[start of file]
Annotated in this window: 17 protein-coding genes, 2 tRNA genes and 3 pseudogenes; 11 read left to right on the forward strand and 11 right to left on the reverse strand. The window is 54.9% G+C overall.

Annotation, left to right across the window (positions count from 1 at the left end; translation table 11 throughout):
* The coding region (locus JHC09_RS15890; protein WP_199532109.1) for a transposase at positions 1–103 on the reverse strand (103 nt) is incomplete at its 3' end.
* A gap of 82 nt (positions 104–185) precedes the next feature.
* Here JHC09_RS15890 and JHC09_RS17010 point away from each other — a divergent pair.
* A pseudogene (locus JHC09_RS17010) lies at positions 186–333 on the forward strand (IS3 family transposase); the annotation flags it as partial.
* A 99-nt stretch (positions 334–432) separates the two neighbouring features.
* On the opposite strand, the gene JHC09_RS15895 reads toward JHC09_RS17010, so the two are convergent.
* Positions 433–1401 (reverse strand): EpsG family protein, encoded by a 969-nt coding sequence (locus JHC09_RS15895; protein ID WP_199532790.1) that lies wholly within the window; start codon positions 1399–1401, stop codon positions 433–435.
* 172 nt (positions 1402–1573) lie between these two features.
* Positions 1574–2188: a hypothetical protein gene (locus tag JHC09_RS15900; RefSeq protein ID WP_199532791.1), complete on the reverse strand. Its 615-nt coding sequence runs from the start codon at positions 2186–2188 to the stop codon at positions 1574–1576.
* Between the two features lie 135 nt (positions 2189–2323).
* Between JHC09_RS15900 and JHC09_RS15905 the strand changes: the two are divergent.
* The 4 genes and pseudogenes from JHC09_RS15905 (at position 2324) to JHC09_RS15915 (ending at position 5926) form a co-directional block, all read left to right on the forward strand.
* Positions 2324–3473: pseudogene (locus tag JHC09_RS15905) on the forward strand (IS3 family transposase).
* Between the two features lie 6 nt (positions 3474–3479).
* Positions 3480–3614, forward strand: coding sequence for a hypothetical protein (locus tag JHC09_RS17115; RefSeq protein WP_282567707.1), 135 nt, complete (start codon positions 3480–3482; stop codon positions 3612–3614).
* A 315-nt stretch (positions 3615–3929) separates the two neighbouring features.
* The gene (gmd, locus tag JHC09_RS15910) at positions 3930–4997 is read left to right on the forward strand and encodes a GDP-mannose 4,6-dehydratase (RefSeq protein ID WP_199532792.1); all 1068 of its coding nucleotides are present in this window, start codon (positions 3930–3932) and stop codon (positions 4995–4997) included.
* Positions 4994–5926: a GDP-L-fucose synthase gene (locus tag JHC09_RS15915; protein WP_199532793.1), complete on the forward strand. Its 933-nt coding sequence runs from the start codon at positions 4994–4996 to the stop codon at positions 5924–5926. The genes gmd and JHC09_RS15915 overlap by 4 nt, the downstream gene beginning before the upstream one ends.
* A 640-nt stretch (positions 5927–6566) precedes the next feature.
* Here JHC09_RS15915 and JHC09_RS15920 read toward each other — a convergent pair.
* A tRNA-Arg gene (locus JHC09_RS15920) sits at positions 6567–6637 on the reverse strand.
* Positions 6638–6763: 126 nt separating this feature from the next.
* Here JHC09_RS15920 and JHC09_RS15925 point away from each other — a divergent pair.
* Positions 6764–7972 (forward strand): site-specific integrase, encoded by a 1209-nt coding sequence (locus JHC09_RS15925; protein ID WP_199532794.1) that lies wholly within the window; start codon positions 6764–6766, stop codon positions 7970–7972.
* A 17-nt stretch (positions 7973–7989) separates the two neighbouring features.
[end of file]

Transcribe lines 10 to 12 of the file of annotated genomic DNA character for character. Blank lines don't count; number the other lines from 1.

* 172 nt (positions 1402–1573) lie between these two features.
* Positions 1574–2188: a hypothetical protein gene (locus tag JHC09_RS15900; RefSeq protein ID WP_199532791.1), complete on the reverse strand. Its 615-nt coding sequence runs from the start codon at positions 2186–2188 to the stop codon at positions 1574–1576.
* Between the two features lie 135 nt (positions 2189–2323).